Our People

Ian Nettleship
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Like many, I a feel a responsibility to serve those who live in extreme poverty. As an academic working in the Swanson School of Engineering at the University of Pittsburgh, I have had the opportunity to encourage students to work on small-scale engineering projects that serve the poor, but increasingly, I felt the need to be directly involved. By chance, I read a newspaper article describing Dick Wukich’s work with the low-cost ceramic water filter and was inspired to contact him and begin to use my technical background in ceramics processing to pursue product development for the low-cost ceramic water filters and antibacterial nanoparticles. I am very supportive of Potters Water Action Group (PWAG) and the concept of local training centers that can establish ceramic filter factories in low-income communities and help sustain them over time. As part of the PWAG Board, I intend to continue my involvement and also participate in regular field work in collaboration with the PWAG training centers established in low-income communities.

Mike Stubna

Michael T. Stubna, age 66, residing in Oakdale, PA. He is a horticulturist by trade. He is currently involved with Potters for Peace as well as the Potters Water Action Group. Active in Ceramic Filter production and research and is currently serving as filter technician/advisior for facilities in Tuxta Gutierrez, Mexico; Naagdaha, Nepal and Osun, Nigeria. Stubna has experience working on filters in San Marco, Nicaragua and Cuatrocienegas, Mexico.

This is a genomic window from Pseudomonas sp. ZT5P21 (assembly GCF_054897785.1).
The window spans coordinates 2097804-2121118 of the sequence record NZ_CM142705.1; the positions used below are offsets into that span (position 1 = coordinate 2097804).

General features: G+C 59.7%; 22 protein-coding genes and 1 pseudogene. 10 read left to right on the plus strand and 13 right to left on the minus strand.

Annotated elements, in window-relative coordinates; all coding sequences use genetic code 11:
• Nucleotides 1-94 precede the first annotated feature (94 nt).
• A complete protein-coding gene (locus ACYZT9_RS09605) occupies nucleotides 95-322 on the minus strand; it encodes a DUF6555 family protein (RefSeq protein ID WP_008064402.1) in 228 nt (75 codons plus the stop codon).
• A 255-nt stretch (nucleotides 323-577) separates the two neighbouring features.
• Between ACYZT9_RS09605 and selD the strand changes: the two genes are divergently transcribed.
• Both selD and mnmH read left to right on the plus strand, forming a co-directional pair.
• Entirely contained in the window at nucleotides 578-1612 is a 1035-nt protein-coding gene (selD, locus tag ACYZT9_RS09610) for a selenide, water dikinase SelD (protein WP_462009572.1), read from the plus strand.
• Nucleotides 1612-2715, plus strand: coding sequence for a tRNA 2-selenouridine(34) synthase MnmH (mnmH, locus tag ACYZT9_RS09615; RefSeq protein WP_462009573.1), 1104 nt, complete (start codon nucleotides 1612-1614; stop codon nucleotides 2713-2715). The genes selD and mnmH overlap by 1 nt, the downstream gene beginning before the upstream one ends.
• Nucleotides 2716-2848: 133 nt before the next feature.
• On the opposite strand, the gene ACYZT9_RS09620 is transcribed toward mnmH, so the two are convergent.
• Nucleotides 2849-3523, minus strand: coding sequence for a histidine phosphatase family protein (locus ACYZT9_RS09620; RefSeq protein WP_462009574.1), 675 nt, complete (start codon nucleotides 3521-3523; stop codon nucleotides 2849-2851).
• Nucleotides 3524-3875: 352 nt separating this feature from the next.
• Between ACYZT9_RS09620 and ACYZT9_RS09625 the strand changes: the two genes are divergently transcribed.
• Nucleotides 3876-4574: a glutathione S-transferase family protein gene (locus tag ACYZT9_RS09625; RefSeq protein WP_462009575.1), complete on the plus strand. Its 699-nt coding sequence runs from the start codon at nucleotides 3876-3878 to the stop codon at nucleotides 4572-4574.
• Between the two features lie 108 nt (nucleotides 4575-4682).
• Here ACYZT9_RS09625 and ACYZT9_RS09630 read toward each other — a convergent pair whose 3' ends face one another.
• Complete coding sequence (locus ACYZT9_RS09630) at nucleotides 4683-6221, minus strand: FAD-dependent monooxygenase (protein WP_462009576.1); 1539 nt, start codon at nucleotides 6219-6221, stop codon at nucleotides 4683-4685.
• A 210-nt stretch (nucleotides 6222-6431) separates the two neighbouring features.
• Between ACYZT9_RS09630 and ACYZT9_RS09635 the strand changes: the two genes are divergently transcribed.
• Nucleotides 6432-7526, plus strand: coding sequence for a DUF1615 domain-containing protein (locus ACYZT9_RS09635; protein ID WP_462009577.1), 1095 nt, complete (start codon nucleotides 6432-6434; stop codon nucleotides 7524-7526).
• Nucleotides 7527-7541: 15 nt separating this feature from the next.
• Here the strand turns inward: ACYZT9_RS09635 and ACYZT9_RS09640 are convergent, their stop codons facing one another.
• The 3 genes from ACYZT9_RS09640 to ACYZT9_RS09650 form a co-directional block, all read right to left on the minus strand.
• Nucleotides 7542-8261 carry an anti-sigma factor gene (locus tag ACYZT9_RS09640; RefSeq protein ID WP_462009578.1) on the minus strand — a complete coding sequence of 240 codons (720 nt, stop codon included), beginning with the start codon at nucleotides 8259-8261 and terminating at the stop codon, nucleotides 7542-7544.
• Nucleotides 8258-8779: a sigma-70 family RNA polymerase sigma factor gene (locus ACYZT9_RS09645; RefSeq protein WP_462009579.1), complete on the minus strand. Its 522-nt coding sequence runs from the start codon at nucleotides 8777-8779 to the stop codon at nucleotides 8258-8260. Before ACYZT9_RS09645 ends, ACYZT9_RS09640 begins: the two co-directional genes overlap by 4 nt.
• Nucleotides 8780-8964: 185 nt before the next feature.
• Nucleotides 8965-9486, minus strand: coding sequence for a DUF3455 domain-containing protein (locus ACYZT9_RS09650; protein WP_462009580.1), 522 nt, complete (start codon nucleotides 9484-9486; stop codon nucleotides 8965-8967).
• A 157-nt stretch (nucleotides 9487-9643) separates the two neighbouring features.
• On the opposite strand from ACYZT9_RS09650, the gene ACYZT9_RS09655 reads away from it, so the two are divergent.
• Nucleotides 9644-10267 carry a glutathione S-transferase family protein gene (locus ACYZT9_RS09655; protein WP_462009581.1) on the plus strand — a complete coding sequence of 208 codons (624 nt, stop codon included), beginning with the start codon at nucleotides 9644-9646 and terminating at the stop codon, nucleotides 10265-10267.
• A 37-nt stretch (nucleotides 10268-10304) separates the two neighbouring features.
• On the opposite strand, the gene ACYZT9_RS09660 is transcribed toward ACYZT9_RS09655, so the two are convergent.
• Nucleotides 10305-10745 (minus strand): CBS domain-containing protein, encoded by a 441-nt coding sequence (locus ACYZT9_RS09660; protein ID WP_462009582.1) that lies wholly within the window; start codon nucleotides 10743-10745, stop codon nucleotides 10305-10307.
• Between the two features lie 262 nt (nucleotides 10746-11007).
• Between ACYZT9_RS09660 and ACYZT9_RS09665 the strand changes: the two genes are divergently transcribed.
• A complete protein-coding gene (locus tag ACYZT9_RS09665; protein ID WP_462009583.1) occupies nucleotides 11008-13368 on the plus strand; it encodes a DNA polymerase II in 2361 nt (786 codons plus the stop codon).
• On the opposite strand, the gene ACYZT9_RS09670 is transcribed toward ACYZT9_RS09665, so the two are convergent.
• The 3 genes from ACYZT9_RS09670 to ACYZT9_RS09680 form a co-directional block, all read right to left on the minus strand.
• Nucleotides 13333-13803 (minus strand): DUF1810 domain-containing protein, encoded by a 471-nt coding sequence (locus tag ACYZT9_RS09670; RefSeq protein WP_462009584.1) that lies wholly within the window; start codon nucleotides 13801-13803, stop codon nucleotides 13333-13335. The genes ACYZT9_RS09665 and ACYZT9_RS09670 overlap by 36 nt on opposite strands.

B. Stephen Carpenter, II

B Stephen Carpenter, II is professor of art education and professor in charge of the Art Education Program at Penn State. He is also co-director of the Summer Institute on Contemporary Art (SICA) and chief executive artist for Reservoir Studio. Steve is interested in professional development through art for preK-12 educators, critical art education practices, and the global water crisis as curriculum. His mixed-media assemblages, installations, and performance artworks confront and disrupt social, historical, cultural, and political constructs. Steve has authored and co-authored book chapters and journal articles on art education, visual culture, and curriculum theory. He is co-author of Interdisciplinary Approaches to Teaching Art in High School (2006), co-editor of Curriculum for a Progressive, Provocative, Poetic, and Public Pedagogy (2006), and co-editor of two forthcoming books. Steve is associate editor of Studies in Art Education (2015-2017), a past co-editor of the Journal of Curriculum and Pedagogy (2010-2013) and a past editor of Art Education (2004-2006). He serves on the editorial review board of Decolonization: Indigeneity, Education & Society, and the international editorial board of Curriculum Inquiry. He is a National Art Education Association (NAEA) Distinguished Fellow and a recipient of the Eugene Grigsby Jr. Award (NAEA). Steve holds a B.F.A. degree in Visual Art from Slippery Rock University (1987) and M.Ed. (1989) and Ph.D. (1996) degrees in Art Education from The Pennsylvania State University.

Fixing water one drop at a time.